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By Father Gary Walker
The author, an Australian, is editor of The Far East, the magazine of the Columbans in Australia and New Zealand. He has worked in Fiji and Belize and also served six years as a member of the Columban General Council.
Holy Family Home is a cross between a boarding school and a refuge. It is a safe haven of brightly colored walls, plants and peacefulness on the outskirts of Bacolod, a city on the sugar-rich island of Negros in the Philippines. The 40 or so girls who live there and the 15 or so college students who live in a house near the city center are from poor families who cannot afford to educate their daughters or from families in which the girls could be at risk if they were living at home.
Columban Father Seán Coyle, the editor of Misyon, was my guide to this small but significant home when I visited him last May. May is also holiday time for schools in the Philippines.
Sr Alma Alovera TC is the director of Holy Family Home. She was on retreat the day we arrived and the girls were washing clothes. Most of the girls who live there were absent with their families because it was school holidays. However, Sister Alma came off retreat to talk with us. She is a young Capuchin Tertiary Sister of the Holy Family, one of a community of seven who run the home, from Titay, Zamboanga Sibugay, where the Sisters run Friendship Home San Francisco for girls from poor families in rural areas so that they will have the chance to go to high school. A young Chinese woman, Jin Ping, was staying with them with a view to joining their Congregation. She is now one of seven aspirants.
‘The girls go to local schools during the school year, they walk to school with the children from this local area; some of the older ones take the jeepney to Bacolod,’ said Sister Alma. ‘They have their school routine and their holiday routine. The aim of the Home is to provide a place of security and safety and to assist the girls in getting a good education.’ With obvious pride she mentioned that some of the girls had finished high school and were going to college.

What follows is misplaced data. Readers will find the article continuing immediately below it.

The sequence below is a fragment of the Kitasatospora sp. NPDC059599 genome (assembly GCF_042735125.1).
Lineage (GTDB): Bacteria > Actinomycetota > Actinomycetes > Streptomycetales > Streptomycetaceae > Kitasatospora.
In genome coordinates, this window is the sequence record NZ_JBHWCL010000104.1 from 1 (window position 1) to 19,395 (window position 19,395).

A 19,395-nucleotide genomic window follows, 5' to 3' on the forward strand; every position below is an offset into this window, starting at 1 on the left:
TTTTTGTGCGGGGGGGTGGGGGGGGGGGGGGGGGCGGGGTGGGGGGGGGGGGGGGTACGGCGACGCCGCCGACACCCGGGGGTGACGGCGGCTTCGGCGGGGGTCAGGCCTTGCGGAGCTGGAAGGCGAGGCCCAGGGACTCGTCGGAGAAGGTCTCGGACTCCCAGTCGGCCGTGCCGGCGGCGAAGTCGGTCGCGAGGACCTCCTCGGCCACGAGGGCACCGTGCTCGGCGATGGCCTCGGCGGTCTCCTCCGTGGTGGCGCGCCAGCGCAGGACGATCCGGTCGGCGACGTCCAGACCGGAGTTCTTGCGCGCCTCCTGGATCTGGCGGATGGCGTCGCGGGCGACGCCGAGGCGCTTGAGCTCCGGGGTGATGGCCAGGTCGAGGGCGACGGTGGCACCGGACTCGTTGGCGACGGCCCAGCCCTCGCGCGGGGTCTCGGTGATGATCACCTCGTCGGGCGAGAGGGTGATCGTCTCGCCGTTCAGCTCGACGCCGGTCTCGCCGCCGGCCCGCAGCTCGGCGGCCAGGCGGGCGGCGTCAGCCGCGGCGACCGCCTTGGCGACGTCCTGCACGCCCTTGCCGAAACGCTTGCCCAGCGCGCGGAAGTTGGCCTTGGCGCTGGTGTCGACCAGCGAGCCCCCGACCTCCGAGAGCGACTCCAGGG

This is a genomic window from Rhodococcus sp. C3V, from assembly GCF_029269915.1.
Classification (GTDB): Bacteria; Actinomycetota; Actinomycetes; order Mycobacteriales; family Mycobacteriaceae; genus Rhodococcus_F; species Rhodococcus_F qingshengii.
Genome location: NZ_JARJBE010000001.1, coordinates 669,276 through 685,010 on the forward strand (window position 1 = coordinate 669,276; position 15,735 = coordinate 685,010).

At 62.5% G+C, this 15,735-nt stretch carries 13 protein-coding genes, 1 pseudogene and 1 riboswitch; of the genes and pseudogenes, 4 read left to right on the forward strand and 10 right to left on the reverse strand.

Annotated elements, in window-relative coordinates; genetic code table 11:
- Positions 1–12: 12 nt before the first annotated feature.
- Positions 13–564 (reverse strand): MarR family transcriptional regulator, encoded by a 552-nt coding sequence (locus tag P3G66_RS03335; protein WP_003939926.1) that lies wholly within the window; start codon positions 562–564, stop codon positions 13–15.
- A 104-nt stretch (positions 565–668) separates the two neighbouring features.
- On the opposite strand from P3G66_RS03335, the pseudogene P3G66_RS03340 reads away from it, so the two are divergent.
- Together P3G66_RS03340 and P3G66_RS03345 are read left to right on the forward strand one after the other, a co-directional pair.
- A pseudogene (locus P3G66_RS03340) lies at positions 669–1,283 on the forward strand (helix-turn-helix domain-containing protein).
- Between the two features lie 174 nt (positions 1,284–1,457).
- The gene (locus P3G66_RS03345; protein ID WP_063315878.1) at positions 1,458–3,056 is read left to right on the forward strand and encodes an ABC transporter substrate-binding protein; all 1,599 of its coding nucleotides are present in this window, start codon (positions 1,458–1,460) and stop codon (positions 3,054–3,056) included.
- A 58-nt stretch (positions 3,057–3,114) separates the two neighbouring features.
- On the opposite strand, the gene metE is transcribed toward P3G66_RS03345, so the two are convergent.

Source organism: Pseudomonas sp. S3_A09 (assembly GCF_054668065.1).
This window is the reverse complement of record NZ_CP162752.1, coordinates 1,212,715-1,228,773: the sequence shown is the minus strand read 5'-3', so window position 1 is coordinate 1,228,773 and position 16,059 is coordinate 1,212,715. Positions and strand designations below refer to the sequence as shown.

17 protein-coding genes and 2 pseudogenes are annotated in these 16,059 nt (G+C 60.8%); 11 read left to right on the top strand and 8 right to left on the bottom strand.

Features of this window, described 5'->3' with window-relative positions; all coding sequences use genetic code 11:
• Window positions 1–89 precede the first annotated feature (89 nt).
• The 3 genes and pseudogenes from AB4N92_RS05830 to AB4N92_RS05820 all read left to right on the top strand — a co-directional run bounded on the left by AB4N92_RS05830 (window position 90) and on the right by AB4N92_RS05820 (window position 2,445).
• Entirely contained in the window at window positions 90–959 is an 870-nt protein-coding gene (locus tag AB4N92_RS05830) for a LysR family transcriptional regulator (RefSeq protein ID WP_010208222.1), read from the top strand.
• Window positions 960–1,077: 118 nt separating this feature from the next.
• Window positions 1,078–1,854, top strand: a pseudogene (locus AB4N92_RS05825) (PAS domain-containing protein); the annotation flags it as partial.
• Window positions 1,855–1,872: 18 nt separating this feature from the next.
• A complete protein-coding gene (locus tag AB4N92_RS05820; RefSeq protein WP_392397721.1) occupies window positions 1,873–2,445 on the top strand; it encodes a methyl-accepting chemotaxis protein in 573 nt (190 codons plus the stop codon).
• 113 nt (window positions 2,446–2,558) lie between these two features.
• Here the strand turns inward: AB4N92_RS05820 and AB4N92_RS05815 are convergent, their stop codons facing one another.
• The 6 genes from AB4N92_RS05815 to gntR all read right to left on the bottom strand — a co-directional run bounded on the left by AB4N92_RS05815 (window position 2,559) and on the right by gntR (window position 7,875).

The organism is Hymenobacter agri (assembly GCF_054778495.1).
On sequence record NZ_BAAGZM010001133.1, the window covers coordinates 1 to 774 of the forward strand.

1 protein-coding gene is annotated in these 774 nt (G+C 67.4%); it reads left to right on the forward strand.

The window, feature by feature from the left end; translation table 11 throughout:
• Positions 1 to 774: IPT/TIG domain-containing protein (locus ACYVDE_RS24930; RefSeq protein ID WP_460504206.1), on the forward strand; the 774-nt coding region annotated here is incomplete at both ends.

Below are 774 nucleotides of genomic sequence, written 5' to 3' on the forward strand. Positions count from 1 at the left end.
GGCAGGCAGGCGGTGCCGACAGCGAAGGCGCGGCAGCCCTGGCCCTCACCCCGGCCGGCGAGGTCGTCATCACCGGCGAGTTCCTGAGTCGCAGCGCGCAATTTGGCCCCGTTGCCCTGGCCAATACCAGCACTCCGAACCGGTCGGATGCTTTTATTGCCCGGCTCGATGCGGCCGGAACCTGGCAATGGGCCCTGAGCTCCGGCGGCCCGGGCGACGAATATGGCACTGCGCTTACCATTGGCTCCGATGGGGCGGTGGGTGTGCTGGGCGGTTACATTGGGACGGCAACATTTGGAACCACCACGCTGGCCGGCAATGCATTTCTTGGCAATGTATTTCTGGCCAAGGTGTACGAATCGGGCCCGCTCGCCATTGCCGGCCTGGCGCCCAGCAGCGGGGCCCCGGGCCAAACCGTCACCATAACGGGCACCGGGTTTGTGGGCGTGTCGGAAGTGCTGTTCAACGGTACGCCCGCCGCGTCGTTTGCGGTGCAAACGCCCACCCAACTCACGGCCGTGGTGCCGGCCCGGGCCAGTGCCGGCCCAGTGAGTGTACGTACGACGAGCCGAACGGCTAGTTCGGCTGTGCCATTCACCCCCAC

The question hovers in the air about the cost of running the Home and financing the girls’ education. Sister Alma explained with a disarming smile, ‘Holy Family Home has some benefactors and Providence helps us educate the girls.’ The girls live in pleasant dormitories, each bed having at least a teddy bear or other soft animal-toys. Sister Alma said, ‘Every girl who comes to stay here receives a teddy bear on arrival.’
Father Seán Coyle supports the Home by celebrating the Eucharist, hearing the girls; confessions and visiting throughout the year.
Like any home the girls have work and play built into their daily and weekend routine. Holy Family Home has skilled people who spend time with the girls and help them to express their feelings and provide emotional support for them. Sister Alma wants it to be as much like home as possible. The girls are encouraged to look out for one another, especially the older girls for the younger girls.
There are many successful people who received little education yet succeeded in the world. But they are exceptional. Most people are not able to follow their example. Education is the key to getting somewhere, of giving people choices. Holy Family Home is giving this small group of girls that chance.